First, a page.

Similarly, when it comes to school choice one might think that economists would be persuaded simply by the fact that people choose schools to believe that those are likely better for them — revealed preference. But no. They demand test scores, integration measures, social-emotional learning scales, etc.. to judge chosen school quality. Keep measuring (more likely mis-measuring) until the technocrat can find the metric to show how your own better judgement is mistaken.
July 1, 2019
Image HT ABC7 News
(Guest post by Greg Forster)
1936: New Deal commissions mural in San Francisco public school, painted by a member of the Communist Party, with the purpose of delegitimizing liberal democracy and freedom by reminding America of the terrible crimes it has committed against the principles of liberal democracy and freedom, on the assumption (not yet disproved) that people are foolish enough to think the horror of these crimes undermines rather than reinforces the case for liberal democracy and freedom.
2019: San Francisco will spend $600,000 to paint over the mural in deference to activists whose purpose is to delegitimize liberal democracy and freedom, not because the activists misunderstand the purpose of the mural, but because confronting people with uncomfortable realities is now considered a form of violence.
Kicker: Of the $600,000 it will cost to destroy the mural, $500,000 comes from a mandatory environmental impact statement.
I can’t believe the American Right is actually losing to this idiocy.
Oh, wait, never mind.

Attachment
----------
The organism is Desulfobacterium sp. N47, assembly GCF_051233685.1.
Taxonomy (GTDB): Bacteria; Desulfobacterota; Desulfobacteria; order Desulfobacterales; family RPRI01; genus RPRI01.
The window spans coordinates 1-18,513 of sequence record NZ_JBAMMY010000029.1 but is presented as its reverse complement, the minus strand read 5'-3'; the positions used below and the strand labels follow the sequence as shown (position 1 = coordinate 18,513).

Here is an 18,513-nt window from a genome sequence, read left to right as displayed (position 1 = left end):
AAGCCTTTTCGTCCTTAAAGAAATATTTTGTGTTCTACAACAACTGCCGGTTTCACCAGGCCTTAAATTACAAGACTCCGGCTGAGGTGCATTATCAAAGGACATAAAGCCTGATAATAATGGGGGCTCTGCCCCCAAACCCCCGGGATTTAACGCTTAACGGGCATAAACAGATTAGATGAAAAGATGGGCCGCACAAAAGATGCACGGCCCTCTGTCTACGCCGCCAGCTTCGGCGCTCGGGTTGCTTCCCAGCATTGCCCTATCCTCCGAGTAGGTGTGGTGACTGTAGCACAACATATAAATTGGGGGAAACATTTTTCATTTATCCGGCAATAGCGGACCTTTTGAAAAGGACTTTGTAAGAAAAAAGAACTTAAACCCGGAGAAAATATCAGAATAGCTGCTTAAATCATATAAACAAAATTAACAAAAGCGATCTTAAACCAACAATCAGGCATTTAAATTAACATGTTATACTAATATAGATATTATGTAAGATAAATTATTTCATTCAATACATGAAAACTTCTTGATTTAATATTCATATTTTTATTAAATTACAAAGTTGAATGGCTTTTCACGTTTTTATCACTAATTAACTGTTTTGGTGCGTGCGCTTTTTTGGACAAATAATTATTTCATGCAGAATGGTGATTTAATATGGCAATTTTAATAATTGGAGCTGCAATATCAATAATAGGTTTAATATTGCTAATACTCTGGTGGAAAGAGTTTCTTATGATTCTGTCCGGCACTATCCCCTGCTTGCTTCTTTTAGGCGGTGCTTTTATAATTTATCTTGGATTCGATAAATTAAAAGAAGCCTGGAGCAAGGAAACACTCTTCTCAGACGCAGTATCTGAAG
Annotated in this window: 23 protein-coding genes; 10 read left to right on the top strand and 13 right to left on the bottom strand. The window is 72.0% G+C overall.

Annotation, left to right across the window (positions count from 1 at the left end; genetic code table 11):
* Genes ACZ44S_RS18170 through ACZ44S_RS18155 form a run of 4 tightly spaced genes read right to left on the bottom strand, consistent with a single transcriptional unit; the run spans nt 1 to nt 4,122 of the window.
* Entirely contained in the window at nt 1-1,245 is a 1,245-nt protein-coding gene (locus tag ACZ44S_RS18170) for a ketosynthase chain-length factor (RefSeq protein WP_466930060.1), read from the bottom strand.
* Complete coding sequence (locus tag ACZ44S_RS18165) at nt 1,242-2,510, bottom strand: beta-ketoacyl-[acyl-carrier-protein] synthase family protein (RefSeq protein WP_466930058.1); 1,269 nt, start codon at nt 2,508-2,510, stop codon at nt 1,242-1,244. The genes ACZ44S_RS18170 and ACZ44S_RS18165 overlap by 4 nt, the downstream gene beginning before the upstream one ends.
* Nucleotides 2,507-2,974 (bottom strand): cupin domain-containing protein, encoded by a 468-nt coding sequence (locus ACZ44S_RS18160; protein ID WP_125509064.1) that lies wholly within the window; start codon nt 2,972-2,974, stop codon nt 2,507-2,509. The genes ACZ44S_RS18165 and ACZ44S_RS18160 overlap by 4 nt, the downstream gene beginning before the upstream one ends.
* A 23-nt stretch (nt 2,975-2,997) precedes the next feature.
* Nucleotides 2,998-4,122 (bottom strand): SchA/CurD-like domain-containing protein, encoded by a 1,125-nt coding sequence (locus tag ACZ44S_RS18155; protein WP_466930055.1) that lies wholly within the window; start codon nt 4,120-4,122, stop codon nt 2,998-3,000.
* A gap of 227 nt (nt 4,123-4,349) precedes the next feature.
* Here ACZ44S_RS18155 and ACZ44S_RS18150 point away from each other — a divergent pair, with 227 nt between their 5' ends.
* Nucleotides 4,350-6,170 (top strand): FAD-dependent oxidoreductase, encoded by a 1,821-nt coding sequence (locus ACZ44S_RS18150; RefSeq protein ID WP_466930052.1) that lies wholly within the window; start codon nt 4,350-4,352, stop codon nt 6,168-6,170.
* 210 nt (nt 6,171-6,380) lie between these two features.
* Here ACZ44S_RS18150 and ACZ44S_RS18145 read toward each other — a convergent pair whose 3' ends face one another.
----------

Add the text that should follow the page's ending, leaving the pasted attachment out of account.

May 19, 2019
(Guest post by Greg Forster)
Three cheers for George Will’s column today calling upon the Supreme Court to strike down Blaine Amendments:
Blaine came within 1,047 votes of becoming president when, in 1884, hoping his anti-Catholicism would propel him to victory, he lost New York by that margin to Grover Cleveland. A large multiple of that number of New York’s Irish and other Catholic immigrants had become incensed when a prominent Protestant minister, speaking at a rally in New York City with Blaine present, said the Democratic party’s antecedents were “rum, Romanism, and rebellion.”
Blaine paid a steep price for his bigotry. More than 13 decades later, schoolchildren in Montana and elsewhere should not have to pay for it.
I reach the conclusion by different legal reasoning (I think the key point is that Blaine Amendments inevitably create unconstitutional government discrimination against religious organizations, not that they would have been understood to do so in the 19th century). But it rounds up to three cheers!
May 13, 2019
(Guest post by Greg Forster)
The Institute of Labor Economics brings you a highly scholarly study entitled: “Bullshitters. Who Are They and What Do We Know about Their Lives?”
You see, PISA 2012 included a very interesting test item designed to discover which students would claim to know more than they did. The item listed 16 mathematical concepts (e.g. “exponential function”) and asked test-takers to indicate how familiar they were with those concepts. The catch? Three of the concepts – proper number, subjunctive scaling and declarative fraction – were fictional. (“Subjunctive scaling” is my favorite.)
The ILE researchers coded test-takers who claimed to be highly familiar with these concepts as “bullshitters” and proceeded to analyze their characteristics. The analysis was limited to the nine English-speaking countries in PISA, but that still left them with 40,000 test subjects.